food security

Food for Thought/Lon Intinne, Friday May 17 2019

Irish language version

You can now sign up for our Food for Thought Collaborative event which will take place on Friday May 17th in the GMIT, Castlebar, Co. Mayo. It’s organised in partnership with Afri, Teacht Anair, Food Sovereignty Ireland and the IEN-organised National Biodiversity Week. The event comes the day before Afri’s Annual Famine Walk in Louisburg.


Food for Thought offers a reflective learning space which this year focuses on transformational change. There will be two guest speakers – Hanny van Geel from La Via Campesina and Michael McGaughan, author of Coming Home. While a central theme will …

Feasta submission to the Post-2020 Common Agricultural Policy consultation process

We argue that in order to achieve its new objectives, CAP policymakers need to collaborate with other high-level EU and global bodies so as to establish a core economic framework that would include Cap and Share, a basic income, land value tax, debt-free money issuance and reforms to the international trading organisations.

The nutritional resilience approach to food security

by Bruce Darrell, from Fleeing Vesuvius. This paper describes practices for ensuring that we can continue to feed ourselves adequately in the future, with a focus on the need to ensure that the soil contains an optimal mix of nutrients. Very few soils have a perfect balance of minerals. As a result, their fertility is limited and the crops grown on them cannot provide all the nutrients people need. As people can get food from elsewhere at present, these local deficiencies do not matter too much. But this situation is likely to change.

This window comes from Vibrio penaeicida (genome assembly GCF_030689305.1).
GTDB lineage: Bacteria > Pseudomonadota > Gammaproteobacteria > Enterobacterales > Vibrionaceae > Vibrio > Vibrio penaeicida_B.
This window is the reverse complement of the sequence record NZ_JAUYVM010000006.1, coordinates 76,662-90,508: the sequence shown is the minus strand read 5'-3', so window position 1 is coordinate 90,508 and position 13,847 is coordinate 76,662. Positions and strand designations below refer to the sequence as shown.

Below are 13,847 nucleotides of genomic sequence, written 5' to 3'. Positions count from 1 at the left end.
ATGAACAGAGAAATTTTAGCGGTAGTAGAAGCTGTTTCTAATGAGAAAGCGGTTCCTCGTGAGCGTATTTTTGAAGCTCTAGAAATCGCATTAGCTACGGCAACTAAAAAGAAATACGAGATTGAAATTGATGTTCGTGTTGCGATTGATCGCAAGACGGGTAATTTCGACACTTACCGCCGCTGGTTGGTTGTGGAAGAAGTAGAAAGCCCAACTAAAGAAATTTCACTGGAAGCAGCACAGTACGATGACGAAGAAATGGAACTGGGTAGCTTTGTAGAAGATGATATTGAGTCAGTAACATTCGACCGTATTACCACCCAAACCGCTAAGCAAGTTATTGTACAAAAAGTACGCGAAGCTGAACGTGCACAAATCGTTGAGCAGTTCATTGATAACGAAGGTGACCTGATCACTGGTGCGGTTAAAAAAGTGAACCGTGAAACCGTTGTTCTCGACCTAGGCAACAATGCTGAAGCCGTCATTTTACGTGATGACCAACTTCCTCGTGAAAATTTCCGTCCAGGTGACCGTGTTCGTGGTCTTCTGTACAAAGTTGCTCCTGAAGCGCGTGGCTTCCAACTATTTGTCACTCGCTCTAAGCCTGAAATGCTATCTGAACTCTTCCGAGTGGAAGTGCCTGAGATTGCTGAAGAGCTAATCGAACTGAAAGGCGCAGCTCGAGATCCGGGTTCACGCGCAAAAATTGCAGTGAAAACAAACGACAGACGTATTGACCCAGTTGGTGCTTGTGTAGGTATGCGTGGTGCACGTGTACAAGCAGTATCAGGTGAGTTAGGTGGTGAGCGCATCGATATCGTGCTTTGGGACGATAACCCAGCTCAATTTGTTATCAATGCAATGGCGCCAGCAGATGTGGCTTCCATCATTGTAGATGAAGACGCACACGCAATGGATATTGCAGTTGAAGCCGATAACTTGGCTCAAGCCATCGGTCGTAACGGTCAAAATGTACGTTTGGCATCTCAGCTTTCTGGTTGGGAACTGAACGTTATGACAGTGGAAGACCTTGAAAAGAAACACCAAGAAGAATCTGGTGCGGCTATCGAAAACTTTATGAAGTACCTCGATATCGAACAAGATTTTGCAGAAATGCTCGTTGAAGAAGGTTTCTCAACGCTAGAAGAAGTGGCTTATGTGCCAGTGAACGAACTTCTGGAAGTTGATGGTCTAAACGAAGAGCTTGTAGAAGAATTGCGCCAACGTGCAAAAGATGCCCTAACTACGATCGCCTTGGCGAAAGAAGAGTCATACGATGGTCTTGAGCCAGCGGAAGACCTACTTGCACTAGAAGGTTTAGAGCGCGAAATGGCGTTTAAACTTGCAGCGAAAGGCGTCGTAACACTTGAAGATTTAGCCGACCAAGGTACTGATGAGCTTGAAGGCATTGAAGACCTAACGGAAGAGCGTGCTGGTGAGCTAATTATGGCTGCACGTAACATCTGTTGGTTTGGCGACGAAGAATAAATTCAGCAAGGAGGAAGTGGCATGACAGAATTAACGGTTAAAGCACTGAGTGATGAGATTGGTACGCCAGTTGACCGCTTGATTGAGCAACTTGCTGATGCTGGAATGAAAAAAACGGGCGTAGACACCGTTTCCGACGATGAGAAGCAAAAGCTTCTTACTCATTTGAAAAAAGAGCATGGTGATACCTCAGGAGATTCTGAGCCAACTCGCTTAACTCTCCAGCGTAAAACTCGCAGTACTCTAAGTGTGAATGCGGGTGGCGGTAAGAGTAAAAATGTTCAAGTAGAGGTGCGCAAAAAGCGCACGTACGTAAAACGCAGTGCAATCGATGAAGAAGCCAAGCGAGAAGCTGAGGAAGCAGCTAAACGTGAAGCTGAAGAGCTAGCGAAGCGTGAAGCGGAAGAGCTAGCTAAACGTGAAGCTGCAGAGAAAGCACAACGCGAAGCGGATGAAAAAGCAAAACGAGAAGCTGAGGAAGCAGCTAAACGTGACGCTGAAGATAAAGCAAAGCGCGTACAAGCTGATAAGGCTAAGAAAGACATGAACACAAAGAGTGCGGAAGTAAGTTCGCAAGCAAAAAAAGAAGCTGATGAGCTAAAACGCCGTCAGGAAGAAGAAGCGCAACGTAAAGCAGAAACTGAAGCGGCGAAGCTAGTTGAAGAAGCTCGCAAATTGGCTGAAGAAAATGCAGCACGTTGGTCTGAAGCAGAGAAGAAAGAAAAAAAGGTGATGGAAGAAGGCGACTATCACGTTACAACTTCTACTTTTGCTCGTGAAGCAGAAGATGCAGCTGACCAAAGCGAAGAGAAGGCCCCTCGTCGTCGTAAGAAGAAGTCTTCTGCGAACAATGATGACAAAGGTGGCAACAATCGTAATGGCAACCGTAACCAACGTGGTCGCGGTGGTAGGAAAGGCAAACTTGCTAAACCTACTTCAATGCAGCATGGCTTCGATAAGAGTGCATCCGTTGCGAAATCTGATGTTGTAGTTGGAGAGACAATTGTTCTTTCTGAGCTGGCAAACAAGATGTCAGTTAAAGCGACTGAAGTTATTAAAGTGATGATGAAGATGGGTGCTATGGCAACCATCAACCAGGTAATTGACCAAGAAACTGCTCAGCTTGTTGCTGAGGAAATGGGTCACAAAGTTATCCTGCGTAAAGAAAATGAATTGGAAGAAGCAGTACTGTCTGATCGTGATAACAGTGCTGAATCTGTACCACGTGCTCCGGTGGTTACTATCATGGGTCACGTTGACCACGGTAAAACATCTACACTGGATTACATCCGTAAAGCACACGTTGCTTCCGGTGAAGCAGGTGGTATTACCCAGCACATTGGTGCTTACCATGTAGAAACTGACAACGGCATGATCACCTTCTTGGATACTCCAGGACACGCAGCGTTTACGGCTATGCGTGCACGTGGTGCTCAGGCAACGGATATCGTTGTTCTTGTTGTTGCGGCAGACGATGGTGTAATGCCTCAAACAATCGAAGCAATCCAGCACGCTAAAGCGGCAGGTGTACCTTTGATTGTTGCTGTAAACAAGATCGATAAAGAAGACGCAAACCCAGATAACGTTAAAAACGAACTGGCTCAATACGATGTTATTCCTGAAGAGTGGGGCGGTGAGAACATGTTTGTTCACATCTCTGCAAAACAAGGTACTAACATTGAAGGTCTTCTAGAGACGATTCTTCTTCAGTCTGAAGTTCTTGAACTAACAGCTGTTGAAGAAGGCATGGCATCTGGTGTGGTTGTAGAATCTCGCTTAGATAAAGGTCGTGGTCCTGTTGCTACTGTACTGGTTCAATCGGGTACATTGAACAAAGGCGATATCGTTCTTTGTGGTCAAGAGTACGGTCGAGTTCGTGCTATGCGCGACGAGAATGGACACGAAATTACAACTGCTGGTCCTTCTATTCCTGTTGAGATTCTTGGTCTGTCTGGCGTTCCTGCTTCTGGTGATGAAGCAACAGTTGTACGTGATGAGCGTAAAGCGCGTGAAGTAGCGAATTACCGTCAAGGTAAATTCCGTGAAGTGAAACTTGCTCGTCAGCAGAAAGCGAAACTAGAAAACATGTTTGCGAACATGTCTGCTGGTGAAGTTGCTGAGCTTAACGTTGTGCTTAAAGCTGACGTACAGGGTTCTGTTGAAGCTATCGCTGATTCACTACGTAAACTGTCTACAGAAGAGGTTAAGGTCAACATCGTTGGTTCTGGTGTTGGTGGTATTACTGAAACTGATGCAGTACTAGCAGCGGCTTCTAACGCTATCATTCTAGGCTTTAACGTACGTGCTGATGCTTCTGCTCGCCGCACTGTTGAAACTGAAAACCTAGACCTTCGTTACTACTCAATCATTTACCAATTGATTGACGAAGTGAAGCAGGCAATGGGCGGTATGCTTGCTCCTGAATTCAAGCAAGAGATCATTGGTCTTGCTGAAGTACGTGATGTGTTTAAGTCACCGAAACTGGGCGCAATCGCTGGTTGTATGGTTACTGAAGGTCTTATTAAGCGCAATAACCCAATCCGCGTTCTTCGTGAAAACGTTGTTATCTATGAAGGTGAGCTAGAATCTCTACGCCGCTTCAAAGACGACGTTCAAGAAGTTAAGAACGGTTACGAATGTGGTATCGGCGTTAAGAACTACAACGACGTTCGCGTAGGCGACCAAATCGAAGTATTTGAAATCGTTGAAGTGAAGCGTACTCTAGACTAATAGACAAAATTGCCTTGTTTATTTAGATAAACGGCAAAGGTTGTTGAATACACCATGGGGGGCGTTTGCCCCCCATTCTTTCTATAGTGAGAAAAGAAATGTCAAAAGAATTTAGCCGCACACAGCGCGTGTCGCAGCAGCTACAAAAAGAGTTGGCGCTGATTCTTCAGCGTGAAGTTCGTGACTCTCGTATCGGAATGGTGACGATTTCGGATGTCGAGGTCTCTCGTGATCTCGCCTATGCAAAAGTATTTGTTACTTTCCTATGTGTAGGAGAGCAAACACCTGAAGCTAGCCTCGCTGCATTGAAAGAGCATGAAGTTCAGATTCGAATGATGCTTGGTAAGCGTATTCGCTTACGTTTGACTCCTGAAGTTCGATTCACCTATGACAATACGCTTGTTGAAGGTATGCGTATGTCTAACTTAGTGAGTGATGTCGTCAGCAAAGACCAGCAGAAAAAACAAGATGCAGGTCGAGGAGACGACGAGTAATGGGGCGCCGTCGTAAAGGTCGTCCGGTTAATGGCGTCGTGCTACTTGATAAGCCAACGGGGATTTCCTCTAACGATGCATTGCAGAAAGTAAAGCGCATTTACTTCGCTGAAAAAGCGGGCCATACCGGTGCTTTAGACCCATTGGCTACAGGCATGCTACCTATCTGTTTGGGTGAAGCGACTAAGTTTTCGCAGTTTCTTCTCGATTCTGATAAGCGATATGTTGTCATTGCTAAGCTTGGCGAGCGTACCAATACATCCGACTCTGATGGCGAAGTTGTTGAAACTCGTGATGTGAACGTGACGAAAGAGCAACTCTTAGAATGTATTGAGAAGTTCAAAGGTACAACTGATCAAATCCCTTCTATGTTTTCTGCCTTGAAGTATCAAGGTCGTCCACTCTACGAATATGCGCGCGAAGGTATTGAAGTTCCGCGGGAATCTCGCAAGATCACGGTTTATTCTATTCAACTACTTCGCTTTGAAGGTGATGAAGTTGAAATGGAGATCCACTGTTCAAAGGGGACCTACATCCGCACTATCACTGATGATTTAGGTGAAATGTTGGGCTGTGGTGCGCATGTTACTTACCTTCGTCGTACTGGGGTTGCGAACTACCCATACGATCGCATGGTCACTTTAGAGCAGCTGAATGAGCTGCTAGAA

Tipping Point: Near-Term Systemic Implications of a Peak in Global Oil Production – An Outline Review

The report Tipping Point: Near-Term Systemic Implications of a Peak in Global Oil Production, by David Korowicz of Feasta and the Risk/Resilience Network, is now available for download. The report argues that the defining dynamic of our civilisation is the withdrawal of energy from a complex and integrated system adapted only to growing. A managed “de-growth” is impossible; what is required is rapid emergency planning coupled with a plan for longer-term adaptation. …